Saturday, June 14, 2008

Arrival May 07

Even Salama?

After 34 hours of travel (22 on planes), three security checks, four airports, two hours in London and many (surprisingly not bad) airplane meals, I have finally come home to Africa. It is so amazing here, it is hard to express in words but I will try. The journey here was relatively uneventful, as one would assume of sitting on a plane.

Doha, however, was pretty cool, the capital of Qatar, a tiny middle eastern country. It was quite a different world, everything was desert and it seemed to go on forever except for the few small buildings at the airport. Evidently it is an American military base, which might explain them not letting us take pictures and the blood that was splattered on one of the posts inside the airport. It was pretty incredible to see all the people; the women all wrapped up and the Bedouin men in their white robes. Unfortunately we were only there for a few minutes and didn’t get much time to look around.

By the time we made it to Dar es salaam I was exhausted after having slept maybe four hours and the humidity was quite a shock. But it was just as spectacular as I thought it was going to be. The airport was full of people, many of whom were trying to help you by carrying your bags or getting you a taxi to get a little money. Outside tons of people were waiting because some sort of famous person was arriving and there was dancers and drummers and the energy was electric. When we had gotten all of our bags and found a good deal on a taxi we went to the Jeshi la Wokovu (Army of the saved/ Salvation Army). It was originally a base during WWII that was built to house and care for the sick. There are about 30 or so small buildings that have a bed and some other furniture and a sink, shower and toilet (it really is quite the exceptional place to live, at less than $7/day for your own room). There is also an orphanage, primary school, language school (where we are attending) and many other buildings which I don’t know yet.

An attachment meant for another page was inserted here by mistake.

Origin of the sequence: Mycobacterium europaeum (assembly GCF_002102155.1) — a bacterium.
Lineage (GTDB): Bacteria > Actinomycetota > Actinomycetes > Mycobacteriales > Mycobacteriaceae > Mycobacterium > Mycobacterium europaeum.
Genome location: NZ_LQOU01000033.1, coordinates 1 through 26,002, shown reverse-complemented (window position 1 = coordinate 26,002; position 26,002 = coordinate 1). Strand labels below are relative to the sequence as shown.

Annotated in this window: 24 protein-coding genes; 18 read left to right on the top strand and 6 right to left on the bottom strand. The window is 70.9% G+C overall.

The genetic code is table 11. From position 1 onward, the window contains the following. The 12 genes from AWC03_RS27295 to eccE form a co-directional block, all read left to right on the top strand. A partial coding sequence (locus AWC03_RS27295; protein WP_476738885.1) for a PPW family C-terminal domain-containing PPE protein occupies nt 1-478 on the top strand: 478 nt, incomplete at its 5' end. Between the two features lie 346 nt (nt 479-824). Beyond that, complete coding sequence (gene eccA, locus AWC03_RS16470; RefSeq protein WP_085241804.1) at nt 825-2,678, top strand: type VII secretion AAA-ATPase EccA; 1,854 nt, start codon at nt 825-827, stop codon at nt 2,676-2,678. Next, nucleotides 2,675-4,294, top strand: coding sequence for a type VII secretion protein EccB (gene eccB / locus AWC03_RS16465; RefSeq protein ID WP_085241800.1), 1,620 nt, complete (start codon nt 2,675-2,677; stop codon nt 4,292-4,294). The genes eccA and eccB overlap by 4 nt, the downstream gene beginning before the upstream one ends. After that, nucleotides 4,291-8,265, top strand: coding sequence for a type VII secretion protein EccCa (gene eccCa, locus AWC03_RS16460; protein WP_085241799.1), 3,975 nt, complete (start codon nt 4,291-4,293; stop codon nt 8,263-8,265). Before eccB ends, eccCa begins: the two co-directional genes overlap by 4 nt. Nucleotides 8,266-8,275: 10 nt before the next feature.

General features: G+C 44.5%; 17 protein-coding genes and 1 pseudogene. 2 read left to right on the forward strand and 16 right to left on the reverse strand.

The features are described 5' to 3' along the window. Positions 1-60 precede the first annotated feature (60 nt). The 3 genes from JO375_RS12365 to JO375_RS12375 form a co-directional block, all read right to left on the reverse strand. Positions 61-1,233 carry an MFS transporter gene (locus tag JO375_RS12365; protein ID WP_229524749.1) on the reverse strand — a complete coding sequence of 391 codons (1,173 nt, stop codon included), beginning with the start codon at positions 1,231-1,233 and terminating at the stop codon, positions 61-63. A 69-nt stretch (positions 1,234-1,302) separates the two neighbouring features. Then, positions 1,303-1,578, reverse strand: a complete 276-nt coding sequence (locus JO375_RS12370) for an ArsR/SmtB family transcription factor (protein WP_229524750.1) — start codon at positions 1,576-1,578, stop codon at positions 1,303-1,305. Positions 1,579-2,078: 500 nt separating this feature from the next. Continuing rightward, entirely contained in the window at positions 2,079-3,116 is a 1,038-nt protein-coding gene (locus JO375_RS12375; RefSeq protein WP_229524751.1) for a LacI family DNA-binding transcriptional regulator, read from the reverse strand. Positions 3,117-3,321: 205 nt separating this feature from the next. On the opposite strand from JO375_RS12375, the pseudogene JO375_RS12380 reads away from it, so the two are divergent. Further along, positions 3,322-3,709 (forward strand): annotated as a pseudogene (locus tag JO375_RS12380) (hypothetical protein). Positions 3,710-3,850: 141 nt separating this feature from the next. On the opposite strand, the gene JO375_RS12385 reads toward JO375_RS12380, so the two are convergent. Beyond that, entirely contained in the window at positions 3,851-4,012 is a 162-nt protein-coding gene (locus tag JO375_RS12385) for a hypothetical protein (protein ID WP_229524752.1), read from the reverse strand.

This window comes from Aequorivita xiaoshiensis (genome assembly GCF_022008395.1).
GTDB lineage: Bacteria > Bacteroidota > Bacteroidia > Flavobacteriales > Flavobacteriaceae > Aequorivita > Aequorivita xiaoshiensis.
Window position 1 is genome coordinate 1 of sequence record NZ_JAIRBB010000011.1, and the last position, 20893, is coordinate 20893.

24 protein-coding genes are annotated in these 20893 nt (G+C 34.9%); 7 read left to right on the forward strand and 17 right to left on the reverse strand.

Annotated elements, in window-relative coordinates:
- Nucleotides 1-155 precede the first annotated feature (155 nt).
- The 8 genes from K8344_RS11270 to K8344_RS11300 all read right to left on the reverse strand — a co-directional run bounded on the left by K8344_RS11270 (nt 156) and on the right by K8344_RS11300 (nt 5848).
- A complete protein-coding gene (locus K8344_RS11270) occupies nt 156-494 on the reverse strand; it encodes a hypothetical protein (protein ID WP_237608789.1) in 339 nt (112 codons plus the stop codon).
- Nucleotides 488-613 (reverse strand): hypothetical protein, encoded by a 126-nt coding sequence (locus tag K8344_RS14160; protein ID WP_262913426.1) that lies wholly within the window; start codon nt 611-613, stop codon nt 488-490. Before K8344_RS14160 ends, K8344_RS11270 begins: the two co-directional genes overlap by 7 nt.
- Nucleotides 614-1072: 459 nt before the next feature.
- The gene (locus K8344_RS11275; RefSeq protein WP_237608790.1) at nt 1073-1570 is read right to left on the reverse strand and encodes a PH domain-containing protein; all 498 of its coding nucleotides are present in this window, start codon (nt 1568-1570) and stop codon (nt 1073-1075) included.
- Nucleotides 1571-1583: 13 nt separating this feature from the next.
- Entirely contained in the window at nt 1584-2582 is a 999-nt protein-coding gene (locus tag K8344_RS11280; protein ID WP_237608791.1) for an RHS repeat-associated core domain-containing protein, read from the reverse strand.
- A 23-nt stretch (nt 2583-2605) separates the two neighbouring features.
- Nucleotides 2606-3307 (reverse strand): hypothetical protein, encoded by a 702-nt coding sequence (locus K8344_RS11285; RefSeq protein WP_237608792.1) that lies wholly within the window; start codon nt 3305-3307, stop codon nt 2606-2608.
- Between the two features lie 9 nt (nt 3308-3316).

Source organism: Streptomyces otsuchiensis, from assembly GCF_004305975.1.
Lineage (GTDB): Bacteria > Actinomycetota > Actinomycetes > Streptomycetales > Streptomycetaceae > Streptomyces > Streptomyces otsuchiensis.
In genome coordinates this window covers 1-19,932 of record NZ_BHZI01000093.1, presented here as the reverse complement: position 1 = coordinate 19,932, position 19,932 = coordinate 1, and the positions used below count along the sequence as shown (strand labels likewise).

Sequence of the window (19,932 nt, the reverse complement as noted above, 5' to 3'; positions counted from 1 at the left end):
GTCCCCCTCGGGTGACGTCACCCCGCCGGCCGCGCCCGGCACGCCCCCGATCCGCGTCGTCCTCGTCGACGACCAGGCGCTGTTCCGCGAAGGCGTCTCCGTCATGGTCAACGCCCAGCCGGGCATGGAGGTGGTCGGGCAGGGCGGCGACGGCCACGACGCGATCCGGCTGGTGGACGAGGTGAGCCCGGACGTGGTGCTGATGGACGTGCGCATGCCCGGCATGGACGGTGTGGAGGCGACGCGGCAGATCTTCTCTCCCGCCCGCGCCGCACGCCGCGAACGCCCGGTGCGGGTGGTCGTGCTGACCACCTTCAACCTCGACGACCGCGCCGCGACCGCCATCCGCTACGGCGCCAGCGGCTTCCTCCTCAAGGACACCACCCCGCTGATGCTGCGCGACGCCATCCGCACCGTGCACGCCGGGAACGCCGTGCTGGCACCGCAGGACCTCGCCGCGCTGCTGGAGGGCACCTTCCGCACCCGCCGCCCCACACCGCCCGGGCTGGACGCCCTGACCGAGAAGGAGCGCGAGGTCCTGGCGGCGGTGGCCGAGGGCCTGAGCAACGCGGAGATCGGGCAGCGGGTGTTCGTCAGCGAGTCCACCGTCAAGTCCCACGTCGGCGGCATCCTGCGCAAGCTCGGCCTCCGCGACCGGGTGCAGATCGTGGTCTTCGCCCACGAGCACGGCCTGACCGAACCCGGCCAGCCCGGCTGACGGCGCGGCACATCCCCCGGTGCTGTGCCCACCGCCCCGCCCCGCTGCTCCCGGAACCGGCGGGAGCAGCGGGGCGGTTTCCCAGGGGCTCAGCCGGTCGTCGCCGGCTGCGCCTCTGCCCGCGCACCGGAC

After getting settled and having a good meal we crashed and had to get up early to go to school in the morning. Definitely intense right of the bat and I am very thankful we did some preliminary lessons. Our teacher Musa is very good. He is probably 30 and well educated with three wives and ten kids. We have now done two classes and it is a lot of information, but it is good. We are going to be doing classes five days a week, five hours a day for six weeks. I can’t wait to be able to speak more with people. There are many other people about who are very friendly and helpful including two research assistants who Vinay has hired Grates and Joli and Vinay’s long term friend and helper Robert.

We went into town yesterday with Robert to buy supplies and it was intense. I don’t know how anyone could possibly drive here, it is shear chaos. I have never seen anything like it. We spent the afternoon going to markets and stores and ate some amazing Indian food. Tommorow we are going to Mbande village, where we will be going to do our research, to see it and meet some of the people. But for now I must sign off because there is the most amazing music coming from somewhere and It is calling.



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